December 14, 2011

Statistical Quality Control – Industrial Engineering

SQC is an Efficiency Improvement Technique

SQC is brought into industrial engineering practice as an efficiency improvement technique.

In a narrow sense, some companies refer to their product inspection activity as quality control. In such companies inspection is the sole quality assurance activity. In many companies, now, a more elaborate quality assurance process is installed. In these organizations, quality control encompasses not only inspection but also quality planning, process controls, incoming material control, analysis and correction action in respect of defects, and quality reporting. An appropriate definition for quality control is “quality control is a system for verification and maintenance of a desired level of quality in a product or process by careful planning, the use of proper equipment, continuing inspection, and corrective action where required.”

Is industrial engineering department responsible for quality control? Some scholars in the IE discipline think so. But according to me, IE curriculums had only “Statistical quality control (SQC)” as a subject. Statistical quality control alone does not cover the entire scope of quality engineering and quality management.

Why only SQC? Because Statistical quality control is an efficient improvement innovation for quality engineering. Statistical quality control text books generally provide the explanation on the following lines (Halpern[1]).

Inspection of finished production on a 100% basis is a technique, which, with proper controls, theoretically should be one of the surest ways to eliminate defective products from being supplied to the next stage in production or ultimately to the customer. In practice, the 100% inspection is not as fool proof as may be expected. Experience has shown that the monotony and repetition inherent in 100% inspection tends to create boredom and fatigue with the result that not all defective units are eliminated. Thus in inspection activity, a behavioral dimension is brought in.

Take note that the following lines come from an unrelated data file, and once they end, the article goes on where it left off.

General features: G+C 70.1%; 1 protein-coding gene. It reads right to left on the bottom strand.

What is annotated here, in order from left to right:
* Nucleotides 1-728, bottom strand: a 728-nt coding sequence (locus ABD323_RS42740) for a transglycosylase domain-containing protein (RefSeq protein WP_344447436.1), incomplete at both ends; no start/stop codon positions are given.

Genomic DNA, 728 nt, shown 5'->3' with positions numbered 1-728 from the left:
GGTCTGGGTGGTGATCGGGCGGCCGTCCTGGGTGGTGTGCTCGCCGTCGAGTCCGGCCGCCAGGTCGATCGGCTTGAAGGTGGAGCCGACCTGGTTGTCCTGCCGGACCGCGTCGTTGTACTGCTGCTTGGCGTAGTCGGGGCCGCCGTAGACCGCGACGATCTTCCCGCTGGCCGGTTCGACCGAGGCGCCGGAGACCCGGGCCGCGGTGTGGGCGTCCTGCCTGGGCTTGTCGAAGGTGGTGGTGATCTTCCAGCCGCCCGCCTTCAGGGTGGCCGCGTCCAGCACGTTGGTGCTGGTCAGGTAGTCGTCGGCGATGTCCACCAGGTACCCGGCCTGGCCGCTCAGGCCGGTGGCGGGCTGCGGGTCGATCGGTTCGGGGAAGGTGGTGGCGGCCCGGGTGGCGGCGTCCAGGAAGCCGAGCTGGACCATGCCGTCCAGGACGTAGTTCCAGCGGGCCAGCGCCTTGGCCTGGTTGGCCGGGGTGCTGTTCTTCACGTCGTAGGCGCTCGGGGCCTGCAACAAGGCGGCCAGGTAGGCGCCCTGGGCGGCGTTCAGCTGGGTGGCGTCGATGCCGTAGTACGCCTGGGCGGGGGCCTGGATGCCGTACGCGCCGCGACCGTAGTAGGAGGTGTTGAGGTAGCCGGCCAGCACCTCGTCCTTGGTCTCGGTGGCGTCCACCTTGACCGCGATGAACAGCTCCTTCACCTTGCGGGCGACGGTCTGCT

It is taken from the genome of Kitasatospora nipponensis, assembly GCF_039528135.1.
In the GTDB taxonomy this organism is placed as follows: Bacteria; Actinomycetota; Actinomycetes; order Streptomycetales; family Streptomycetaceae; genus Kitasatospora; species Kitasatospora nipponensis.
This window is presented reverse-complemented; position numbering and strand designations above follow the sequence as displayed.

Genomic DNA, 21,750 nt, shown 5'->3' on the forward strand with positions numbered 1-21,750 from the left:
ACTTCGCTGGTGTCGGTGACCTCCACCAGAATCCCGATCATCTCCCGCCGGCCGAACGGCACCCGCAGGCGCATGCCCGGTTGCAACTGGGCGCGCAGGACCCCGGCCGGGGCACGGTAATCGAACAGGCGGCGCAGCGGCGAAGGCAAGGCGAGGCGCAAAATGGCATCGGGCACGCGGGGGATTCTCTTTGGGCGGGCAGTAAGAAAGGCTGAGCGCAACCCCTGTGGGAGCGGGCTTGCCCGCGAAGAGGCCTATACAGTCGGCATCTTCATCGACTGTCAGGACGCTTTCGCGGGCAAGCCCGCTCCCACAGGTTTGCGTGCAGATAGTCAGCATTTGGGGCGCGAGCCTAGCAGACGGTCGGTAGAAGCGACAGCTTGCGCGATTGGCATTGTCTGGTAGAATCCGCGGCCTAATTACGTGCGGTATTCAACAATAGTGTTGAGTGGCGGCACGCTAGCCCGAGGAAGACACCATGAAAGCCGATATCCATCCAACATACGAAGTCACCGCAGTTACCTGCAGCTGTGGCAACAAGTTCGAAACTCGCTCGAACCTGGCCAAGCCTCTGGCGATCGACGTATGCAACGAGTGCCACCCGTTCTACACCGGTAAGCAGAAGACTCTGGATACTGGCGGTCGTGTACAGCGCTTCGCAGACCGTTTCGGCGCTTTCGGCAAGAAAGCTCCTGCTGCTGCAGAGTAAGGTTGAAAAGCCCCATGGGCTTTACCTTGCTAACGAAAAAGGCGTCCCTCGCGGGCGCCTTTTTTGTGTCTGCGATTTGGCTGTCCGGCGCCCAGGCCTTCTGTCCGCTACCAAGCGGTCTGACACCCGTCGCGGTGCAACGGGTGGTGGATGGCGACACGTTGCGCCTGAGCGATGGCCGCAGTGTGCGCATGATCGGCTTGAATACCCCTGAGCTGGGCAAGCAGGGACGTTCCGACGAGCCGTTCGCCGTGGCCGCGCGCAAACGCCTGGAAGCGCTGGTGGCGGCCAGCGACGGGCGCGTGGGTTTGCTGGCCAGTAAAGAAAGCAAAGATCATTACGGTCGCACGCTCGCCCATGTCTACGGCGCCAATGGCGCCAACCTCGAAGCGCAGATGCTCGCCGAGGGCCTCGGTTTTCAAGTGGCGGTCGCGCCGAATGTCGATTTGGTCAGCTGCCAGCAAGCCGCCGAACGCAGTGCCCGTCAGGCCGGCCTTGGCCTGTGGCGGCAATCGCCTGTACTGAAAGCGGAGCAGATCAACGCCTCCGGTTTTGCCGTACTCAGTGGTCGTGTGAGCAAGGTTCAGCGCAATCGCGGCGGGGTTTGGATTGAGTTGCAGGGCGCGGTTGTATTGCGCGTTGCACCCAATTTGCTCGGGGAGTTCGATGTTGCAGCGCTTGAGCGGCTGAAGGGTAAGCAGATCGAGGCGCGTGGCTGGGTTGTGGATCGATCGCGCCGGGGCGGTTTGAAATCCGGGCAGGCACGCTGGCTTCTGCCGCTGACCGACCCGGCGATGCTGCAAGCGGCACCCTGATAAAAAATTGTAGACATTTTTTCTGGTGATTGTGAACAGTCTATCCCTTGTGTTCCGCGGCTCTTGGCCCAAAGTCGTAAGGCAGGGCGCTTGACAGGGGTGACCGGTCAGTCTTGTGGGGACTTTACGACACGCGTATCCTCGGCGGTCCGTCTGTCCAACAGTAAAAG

Statistical quality control technique of acceptance sampling, is relatively inexpensive as it inspects only a small percentage of items from a production lot or shipping lot, less time consuming, not fatiguing for inspectors, and it is based on well-established principles of probability theory.

The underlying idea is that SQC provides as good a quality assurance as 100% inspection provides and the cost involved in very low compared to 100% inspection. Industrial engineers as efficiency designers accepted SQC and promoted its use in practice. For introducing SQC, industrial engineers need not functional quality system designers. The functional quality specialists still decide what characteristics of the product or item is to be inspected and how it is to be inspected. Industrial engineers design acceptance plans and install the SQC systems and demonstrate its utility and maintain the system. Thus industrial engineers collaborate with the quality specialists and play their role in the design of quality control system.

Types of sampling plans



MIL-STD-105D is for inspection by attributes. This means the inspected item is classified as either acceptable or defective. It has the following features:

1. Plans

MIL-STD-105D provides two types of plans which protect lot quality.

i). AQL plans

ii). LTPD plans

2. Level of inspection

Three general inspection levels. I, II, and III.

For small sample sizes, four levels, S1, S2, S3, and S$.

3. Inspection severity

i) Normal

ii) Tightened inspection

iii) Reduced inspection

4. Sampling types

Three basic sampling methods: simple, double and multiple

MIL:-STD-414 is for inspection by variable.


Sigmund Halpern, The Assurance Sciences, Prentice Hall, 1978

Originally posted in

Industrial Engineering Knowledge Revision Plan - One Year Plan

January - February - March - April - May - June

1 comment: